Speech generating devices (SGDs) are a great tool for communication. While “SGD” refers to the physical equipment, “vocabulary” refers to the language program on the SGD. Here are common SGDs and vocabularies we use at Emerge.
This device is made by PRC-Saltillo. It comes in an 8, 10 or 14 inch screen. We most commonly use this device if recommending the LAMP or Unity vocabularies. Both LAMP and Unity are available in Spanish and are easy to switch between English and Spanish for bilingual clients.
This device is made by PRC-Saltillo. It comes in the classic (left) or active (right) wrap (the kind of case) and comes in 5, 8, 10, or 12 inch screens. The most common vocabularies we recommend on these devices are WordPower and MultiChat 15. Both of these vocabularies are available in Spanish, but are harder to switch between English and Spanish for a bilingual client.
The ViaPro is an iOS based system available in the classic and active wrap (the kind of case). It is the size of a regular iPad. LAMP and WordPower are available on these devices.
The PRiO-mini is also an iOS based system, but it’s the size of an iPad mini. It features LAMP vocabulary.
The I-110 is a SGD from TobiiDynavox. We most commonly use TD Snap on this device.
The QuickTalker Freestyle is made by AbleNet. It is also an iOS based system and has the flexibility of having many vocabulary apps available during the trial period. The most common vocabularies we use include LAMP, WordPower, MultiChat 15, and TD Snap. Unity is not available on this device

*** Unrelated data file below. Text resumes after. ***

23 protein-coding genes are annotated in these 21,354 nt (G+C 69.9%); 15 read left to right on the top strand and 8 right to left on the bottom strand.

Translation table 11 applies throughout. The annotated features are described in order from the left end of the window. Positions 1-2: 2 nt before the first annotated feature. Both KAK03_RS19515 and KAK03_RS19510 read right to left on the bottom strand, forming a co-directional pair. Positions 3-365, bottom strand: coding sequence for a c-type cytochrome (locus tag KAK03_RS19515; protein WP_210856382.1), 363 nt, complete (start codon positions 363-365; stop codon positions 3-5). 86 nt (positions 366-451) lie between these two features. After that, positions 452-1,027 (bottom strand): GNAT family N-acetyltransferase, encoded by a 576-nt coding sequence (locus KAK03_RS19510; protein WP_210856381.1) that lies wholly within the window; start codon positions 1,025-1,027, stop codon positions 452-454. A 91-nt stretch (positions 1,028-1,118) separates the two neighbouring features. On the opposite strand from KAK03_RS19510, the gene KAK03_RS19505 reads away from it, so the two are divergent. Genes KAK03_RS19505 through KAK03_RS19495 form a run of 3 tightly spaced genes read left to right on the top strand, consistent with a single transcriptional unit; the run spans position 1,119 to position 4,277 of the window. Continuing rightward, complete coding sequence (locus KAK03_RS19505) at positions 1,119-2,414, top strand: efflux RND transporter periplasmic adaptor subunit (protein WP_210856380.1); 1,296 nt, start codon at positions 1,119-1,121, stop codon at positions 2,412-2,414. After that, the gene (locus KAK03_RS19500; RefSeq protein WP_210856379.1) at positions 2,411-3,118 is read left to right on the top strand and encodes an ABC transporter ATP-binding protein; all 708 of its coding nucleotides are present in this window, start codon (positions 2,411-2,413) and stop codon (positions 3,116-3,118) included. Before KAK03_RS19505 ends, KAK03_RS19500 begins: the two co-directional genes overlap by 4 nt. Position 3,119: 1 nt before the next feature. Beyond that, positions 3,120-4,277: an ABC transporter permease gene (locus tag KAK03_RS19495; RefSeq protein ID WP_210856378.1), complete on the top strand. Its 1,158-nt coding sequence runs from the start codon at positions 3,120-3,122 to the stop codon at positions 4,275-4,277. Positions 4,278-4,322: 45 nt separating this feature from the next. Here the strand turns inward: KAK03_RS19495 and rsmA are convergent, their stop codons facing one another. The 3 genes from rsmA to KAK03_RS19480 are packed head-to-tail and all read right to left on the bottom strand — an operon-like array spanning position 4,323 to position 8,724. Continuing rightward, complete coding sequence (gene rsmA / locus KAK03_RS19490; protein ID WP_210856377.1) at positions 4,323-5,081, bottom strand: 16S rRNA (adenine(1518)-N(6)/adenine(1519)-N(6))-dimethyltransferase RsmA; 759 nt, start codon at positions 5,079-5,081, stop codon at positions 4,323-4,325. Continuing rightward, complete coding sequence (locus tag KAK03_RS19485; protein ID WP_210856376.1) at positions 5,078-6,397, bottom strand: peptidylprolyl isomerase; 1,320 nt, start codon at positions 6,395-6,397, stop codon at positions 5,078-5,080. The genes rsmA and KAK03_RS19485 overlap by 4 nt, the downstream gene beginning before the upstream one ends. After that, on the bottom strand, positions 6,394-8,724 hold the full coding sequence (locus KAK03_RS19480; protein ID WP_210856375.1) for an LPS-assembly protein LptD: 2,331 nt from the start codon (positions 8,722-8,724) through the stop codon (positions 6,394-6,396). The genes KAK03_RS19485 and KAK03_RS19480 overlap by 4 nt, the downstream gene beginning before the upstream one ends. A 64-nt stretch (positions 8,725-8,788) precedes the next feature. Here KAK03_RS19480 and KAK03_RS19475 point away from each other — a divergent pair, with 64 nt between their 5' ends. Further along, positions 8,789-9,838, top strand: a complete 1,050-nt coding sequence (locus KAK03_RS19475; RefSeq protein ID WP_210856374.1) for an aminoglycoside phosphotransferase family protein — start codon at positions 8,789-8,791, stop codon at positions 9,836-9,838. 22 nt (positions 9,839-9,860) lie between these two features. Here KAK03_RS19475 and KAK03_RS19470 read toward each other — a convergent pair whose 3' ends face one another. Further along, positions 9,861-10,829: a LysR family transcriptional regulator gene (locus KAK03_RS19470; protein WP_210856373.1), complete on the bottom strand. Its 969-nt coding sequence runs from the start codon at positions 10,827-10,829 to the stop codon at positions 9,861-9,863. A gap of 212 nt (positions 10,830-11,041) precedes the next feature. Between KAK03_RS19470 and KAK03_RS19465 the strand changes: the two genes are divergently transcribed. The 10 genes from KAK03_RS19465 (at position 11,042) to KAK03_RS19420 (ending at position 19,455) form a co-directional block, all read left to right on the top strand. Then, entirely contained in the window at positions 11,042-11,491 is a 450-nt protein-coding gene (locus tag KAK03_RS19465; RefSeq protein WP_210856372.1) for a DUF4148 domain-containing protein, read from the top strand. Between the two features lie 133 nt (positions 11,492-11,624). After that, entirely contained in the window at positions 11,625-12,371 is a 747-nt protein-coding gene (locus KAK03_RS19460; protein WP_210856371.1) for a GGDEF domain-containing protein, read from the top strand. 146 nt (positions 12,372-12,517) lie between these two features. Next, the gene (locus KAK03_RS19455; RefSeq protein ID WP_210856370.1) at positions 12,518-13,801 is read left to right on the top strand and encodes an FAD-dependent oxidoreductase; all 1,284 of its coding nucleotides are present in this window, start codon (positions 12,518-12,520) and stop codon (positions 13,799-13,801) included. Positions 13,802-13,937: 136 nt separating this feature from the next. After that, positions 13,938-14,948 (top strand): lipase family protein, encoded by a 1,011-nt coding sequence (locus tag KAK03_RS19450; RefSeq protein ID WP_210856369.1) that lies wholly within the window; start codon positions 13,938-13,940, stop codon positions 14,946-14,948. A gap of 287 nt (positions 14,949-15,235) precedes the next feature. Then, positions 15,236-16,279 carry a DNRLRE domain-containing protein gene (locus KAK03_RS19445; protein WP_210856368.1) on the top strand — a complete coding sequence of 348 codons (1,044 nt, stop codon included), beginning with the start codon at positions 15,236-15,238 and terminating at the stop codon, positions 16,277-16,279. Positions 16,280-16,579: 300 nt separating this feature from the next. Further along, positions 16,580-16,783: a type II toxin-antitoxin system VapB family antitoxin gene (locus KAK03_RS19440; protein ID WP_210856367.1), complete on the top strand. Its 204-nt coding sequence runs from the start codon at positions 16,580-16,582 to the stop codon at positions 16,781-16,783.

All of these devices are available to trial before purchasing. Each of them come with a warranty. For clients who have Medicaid or Medicare, the insurance will usually cover the cost of the SGD and will cover the cost of a new SGD after 3 years. Most of the warranties on the SGDs are at least 3 years. They all come with a stander and carrying strap. If you need other hardware (table stand, wheelchair mount, etc), your speech therapist can help you get the equipment funded.
LAMP stands for “language acquisition for motor planning”. It was made for kids with autism in mind, but can be helpful to many other kids. It’s basis in motor planning principles means that the keys are always in the same location to help with efficiency, similar to the way people learn to type.
Unity looks very similar to LAMP. The biggest difference is that Unity has an “activity row” on the top, which will change rather than opening up a new page, depending on what key you activate.
WordPower is more categorically based, which tends to make it easier for adults to navigate. It also tends to be predictive by pulling up words that it thinks the user may use next. For example, if “eat” is activated, it will open up a page of foods.
MultiChat 15 tends to be more phrase based. It can be helpful for clients with severe motor delays to say things quicker rather than building a sentence word by word, but it can in some ways also be limiting because it heavily relies on preset phrases rather than being able to generate new phrases.
TD Snap is very similar to WordPower in that it is categorical and predictive.
All of these vocabularies can be customized and scaffolded to meet the needs of the client. All of these have a section with phrases you can edit with personal information like “My name is…”, “I am __ years old”, etc. Most clients find it motivating to use the device when they get to talk about themselves or their favorite things. Your speech therapist can also help you to simplify the vocabulary or expand it based on the client’s needs by masking (turning off or hiding words from a page) or using a different vocabulary size (for most of these vocabularies you can change the amount of words on a page). For adults or children who can spell, some of these vocabularies also have keyboards available to type words or phrases.